Clayton’s human resources magic is without peer, says Wesley Poriotis, founder and chairman of Wesley, Brown & Bartle Co. WB&B was the executive search firm that hired Clayton for the job. “Her business acuity and nurturing of all levels within the manufacturing ranks led to the success of a company that was foundering,” Poriotis says. WB&B was founded in 1996 and is dedicated to the recruitment, retention and professional development of women and people of color.
From making a success of a machining center in challenging circumstances, Clayton went on to hold key roles in Boeing’s integrated defense systems business unit, including vice president of supplier management and procurement, VP and general manager, maintenance and modification centers for aerospace support of military aircraft and missiles, and VP, lean manufacturing and quality.
Prior to her current position, she led the company’s Global Sourcing Initiative, one of four enterprise-wide initiatives launched in 2006 to increase growth and productivity and improve the value and quality Boeing provides to its customers. Then, in June 2009, Clayton stepped up to lead the organization responsible for designing, deploying and integrating learning programs and ensuring that they align with business priorities.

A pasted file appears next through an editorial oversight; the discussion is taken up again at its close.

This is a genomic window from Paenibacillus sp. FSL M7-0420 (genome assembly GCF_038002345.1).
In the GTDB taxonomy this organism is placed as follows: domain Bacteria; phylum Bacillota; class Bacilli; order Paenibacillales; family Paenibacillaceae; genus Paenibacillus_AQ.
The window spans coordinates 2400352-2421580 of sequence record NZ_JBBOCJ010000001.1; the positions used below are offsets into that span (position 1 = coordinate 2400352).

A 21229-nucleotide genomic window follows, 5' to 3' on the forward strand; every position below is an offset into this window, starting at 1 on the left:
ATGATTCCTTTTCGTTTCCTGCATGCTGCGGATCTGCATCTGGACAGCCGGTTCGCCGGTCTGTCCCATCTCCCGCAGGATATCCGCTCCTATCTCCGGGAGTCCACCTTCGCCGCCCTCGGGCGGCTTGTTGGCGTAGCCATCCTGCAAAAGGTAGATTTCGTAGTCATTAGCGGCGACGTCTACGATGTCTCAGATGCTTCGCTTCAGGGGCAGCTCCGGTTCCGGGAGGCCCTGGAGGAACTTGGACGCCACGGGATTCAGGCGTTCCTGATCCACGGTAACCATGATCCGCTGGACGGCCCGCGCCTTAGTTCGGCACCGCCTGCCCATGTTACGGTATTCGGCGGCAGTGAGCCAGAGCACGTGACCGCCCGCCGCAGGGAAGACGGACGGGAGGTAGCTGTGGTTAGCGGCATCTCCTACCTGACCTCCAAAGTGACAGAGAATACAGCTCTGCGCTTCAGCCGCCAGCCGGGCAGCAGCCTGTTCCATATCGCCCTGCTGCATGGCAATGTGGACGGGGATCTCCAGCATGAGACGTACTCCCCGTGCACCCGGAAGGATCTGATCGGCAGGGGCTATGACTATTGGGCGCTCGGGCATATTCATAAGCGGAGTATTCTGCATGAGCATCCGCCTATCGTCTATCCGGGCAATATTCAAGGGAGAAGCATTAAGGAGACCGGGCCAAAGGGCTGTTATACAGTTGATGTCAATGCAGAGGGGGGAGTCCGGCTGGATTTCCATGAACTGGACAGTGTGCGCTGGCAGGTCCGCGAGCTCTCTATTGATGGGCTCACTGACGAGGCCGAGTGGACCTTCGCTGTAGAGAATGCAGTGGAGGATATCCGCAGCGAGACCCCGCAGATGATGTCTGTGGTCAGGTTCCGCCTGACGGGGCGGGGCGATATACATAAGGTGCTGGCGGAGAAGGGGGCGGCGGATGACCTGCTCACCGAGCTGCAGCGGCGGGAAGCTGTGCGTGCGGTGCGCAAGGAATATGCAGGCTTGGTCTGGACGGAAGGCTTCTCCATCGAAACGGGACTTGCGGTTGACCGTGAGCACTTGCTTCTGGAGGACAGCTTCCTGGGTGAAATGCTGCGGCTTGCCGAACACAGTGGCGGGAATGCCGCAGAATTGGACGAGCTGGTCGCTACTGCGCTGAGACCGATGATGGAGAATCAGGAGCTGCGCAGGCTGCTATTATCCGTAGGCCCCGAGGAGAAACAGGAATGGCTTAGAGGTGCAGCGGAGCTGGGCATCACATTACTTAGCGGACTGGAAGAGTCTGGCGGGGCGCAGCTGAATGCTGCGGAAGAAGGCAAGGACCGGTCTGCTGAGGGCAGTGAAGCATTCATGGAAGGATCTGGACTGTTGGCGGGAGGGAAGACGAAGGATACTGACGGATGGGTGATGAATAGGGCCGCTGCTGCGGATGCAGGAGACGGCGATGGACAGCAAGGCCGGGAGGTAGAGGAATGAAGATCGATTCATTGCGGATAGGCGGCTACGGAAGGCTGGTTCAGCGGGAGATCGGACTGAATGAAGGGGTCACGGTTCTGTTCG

“Norma’s energy and experience will take the organization to the next level and help drive exceptional individual, team and organizational performance throughout Boeing,” Stevens said.
“By making sure we have the right people, the right skills, and the right jobs, we will be successful for years to come,” Clayton said in a recent interview. “I know there is going to be a shortage of engineers and I want to prepare the pipeline by working with schools at all levels to increase science literacy.”
The seventh of nine children born to an African-American father and a Hispanic mother, Clayton entered New Jersey Institute of Technology through the Educational Opportunity Program. EOP is one of the oldest initiatives nationwide designed to provide access, academic support, and financial aid to students who show promise for mastering college-level work, but who may otherwise not be admitted.
Clayton is active in numerous community and civic activities. She is a board member of the American Society of Training and Development, Tuskegee University, a member of the Board of Regents at Linn State Technical College and a member of the Board of Overseers at New Jersey Institute of Technology. She also sits on the board of the St. Louis Academy of Science.
Asked what advice she gives to young people, in particular women of color, Clayton had five tips for excelling in a highly technical business:
• Never stop learning.
• Share your knowledge
• Have a vision and perspective that’s bigger than you are.
• Have integrity in everything you do.
• Get a mentor.
Clayton told Boeing News in 2000 that she believes mentors are critical to helping people make positive decisions as they grow, choose a career, raise a family and work their way to success. The mentors in her life include an eighth-grade science teacher, a high-school drafting teacher, a college professor and her mother.
“My mom was the most influential person in my life,” Clayton said. “She used to tell me ‘It’s your little red wagon; you can either push or pull.“ Clayton is simply in awe of what her parents were able to accomplish. After all their children had graduated from college, her parents went back to school and got degrees of their own.